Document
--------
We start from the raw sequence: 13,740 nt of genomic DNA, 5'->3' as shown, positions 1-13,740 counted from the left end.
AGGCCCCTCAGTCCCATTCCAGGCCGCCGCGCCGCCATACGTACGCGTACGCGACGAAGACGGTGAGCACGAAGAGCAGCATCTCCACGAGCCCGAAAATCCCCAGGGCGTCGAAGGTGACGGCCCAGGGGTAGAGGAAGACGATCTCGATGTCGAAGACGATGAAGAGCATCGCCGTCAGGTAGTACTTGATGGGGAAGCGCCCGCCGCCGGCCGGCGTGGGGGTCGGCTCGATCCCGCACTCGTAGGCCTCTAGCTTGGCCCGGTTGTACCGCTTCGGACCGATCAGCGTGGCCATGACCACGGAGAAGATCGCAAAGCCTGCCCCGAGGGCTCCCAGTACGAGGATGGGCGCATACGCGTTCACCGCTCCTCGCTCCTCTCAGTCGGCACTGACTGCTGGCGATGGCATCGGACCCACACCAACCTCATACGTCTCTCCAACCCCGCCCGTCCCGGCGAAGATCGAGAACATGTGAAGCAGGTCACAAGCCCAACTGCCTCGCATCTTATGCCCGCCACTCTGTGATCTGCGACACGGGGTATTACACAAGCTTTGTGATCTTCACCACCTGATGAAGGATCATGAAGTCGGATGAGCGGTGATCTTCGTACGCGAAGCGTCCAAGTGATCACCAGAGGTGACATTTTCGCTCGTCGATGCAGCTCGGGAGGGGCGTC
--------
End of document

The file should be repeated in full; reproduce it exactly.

We start from the raw sequence: 13,740 nt of genomic DNA, 5'->3' as shown, positions 1-13,740 counted from the left end.
AGGCCCCTCAGTCCCATTCCAGGCCGCCGCGCCGCCATACGTACGCGTACGCGACGAAGACGGTGAGCACGAAGAGCAGCATCTCCACGAGCCCGAAAATCCCCAGGGCGTCGAAGGTGACGGCCCAGGGGTAGAGGAAGACGATCTCGATGTCGAAGACGATGAAGAGCATCGCCGTCAGGTAGTACTTGATGGGGAAGCGCCCGCCGCCGGCCGGCGTGGGGGTCGGCTCGATCCCGCACTCGTAGGCCTCTAGCTTGGCCCGGTTGTACCGCTTCGGACCGATCAGCGTGGCCATGACCACGGAGAAGATCGCAAAGCCTGCCCCGAGGGCTCCCAGTACGAGGATGGGCGCATACGCGTTCACCGCTCCTCGCTCCTCTCAGTCGGCACTGACTGCTGGCGATGGCATCGGACCCACACCAACCTCATACGTCTCTCCAACCCCGCCCGTCCCGGCGAAGATCGAGAACATGTGAAGCAGGTCACAAGCCCAACTGCCTCGCATCTTATGCCCGCCACTCTGTGATCTGCGACACGGGGTATTACACAAGCTTTGTGATCTTCACCACCTGATGAAGGATCATGAAGTCGGATGAGCGGTGATCTTCGTACGCGAAGCGTCCAAGTGATCACCAGAGGTGACATTTTCGCTCGTCGATGCAGCTCGGGAGGGGCGTC